Egypt’s First Religious Revolutionary

When he reached the throne, his name was Amenhotep IV, but in his sixth year of power, he changed it to “Akhenaten,” which the late Egyptologist Dominic Montserrat approximately interpreted as “Benevolent one of (or for) the Aten.” He was a religious reformer who made the Aten, or sun disc, the heart of Egypt’s religious life and carried out iconoclasm by erasing the names of Amun, the supreme Egyptian deity, and his wife Mut from monuments and records across Egypt’s kingdom.

Akhenaten with blue crown

During his five-year reign as Amenhotep IV, he maintained his father’s policies as well as Egyptian religious customs. However, in his fifth year, he underwent a dramatic religious transformation, switching his allegiance from Amun to Aten, and for the next twelve years, he was known (or infamous) as the “heretic king” who abolished Egypt’s traditional religious rites and instituted the world’s first monotheistic state religion, and, according to some, monotheism itself.
His reign is known as the Amarna Period because he relocated Egypt’s capital from the customary site of Thebes to Akhetaten, which became known as Amarna. The Amarna Period is Egypt’s most disputed period, with more studies, debates, and books produced about it than any other.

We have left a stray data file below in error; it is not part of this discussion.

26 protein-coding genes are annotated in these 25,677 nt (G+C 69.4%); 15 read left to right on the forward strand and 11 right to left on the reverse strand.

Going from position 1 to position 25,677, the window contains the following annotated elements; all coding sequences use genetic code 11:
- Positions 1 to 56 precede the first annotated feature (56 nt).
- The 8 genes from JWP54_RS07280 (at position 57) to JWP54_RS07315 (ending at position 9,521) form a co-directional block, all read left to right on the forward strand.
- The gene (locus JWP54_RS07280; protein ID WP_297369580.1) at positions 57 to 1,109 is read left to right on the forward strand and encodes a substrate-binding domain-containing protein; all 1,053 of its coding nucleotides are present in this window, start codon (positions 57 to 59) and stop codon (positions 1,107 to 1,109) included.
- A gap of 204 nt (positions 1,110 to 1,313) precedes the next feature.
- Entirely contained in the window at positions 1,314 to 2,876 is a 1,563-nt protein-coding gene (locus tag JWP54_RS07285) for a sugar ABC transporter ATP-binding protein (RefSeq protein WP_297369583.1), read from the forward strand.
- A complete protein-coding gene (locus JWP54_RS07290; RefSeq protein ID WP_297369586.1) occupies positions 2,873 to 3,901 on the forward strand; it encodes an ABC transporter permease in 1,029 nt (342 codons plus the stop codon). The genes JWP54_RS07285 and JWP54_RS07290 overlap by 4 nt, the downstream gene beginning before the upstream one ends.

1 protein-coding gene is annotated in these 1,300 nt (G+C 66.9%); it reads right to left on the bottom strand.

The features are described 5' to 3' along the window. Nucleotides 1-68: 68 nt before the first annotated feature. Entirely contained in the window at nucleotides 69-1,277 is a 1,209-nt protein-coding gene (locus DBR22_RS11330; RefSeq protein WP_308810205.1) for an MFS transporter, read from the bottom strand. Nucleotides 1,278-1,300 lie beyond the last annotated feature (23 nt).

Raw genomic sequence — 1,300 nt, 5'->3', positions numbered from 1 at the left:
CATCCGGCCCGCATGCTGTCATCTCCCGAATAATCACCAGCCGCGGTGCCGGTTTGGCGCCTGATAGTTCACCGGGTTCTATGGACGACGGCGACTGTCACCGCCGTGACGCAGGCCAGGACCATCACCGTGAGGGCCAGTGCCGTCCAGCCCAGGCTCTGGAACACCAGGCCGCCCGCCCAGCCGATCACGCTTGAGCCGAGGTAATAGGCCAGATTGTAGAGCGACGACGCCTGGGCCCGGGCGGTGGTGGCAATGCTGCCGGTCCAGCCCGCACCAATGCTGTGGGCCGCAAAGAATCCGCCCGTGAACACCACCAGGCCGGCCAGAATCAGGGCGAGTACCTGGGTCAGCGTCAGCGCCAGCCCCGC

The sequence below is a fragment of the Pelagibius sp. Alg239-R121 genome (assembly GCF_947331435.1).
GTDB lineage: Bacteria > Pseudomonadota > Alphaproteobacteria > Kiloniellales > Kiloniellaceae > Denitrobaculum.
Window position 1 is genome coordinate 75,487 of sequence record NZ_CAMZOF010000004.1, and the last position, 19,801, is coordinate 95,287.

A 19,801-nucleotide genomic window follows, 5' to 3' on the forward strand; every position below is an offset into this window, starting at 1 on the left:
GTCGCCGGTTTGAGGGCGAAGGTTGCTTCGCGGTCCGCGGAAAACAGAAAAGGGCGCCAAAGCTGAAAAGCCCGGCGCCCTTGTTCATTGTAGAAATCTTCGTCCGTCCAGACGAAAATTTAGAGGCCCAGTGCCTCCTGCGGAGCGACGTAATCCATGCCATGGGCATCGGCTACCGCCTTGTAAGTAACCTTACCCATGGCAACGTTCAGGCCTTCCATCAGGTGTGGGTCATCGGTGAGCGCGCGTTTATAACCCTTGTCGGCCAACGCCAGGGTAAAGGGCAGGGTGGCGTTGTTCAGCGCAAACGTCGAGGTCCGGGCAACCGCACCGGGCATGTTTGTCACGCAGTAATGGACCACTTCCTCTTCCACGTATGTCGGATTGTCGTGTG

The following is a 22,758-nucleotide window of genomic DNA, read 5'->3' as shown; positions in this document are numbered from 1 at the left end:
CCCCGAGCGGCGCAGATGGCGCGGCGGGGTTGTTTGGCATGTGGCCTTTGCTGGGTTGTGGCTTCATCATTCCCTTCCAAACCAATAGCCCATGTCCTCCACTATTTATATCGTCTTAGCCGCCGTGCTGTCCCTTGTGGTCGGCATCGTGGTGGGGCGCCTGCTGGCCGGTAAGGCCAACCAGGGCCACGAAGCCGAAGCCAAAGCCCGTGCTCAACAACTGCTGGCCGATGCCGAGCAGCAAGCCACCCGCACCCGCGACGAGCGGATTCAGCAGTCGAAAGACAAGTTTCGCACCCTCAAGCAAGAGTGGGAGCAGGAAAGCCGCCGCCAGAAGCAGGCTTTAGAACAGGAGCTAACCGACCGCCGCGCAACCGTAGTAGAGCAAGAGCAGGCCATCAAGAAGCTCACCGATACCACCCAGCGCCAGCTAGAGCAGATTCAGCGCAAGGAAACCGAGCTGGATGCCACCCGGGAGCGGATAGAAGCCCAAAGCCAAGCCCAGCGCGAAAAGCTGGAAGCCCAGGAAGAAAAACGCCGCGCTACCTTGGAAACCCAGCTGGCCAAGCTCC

“Akhenaten upended the religion, art, and politics of ancient Egypt, and then his legacy was buried. Now he endures as a symbol of change.“

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Amarna MM6741; 18th Dynasty Akhenaten Amenhotep wall archaeology

Turning to the Aten

The pharaoh Akhenaten thought that light was the sole divine force in the cosmos, and that the solar disc was the conduit for this power. The Aten, Akhenaten’s divinity, is shown as a solar disc with rays terminating in miniature human hands. This Aten sign is a large-scale hieroglyph that represents “light.” One of these hands holds an ankh hieroglyph, the emblem of life, to Akhenaten’s nose in depictions.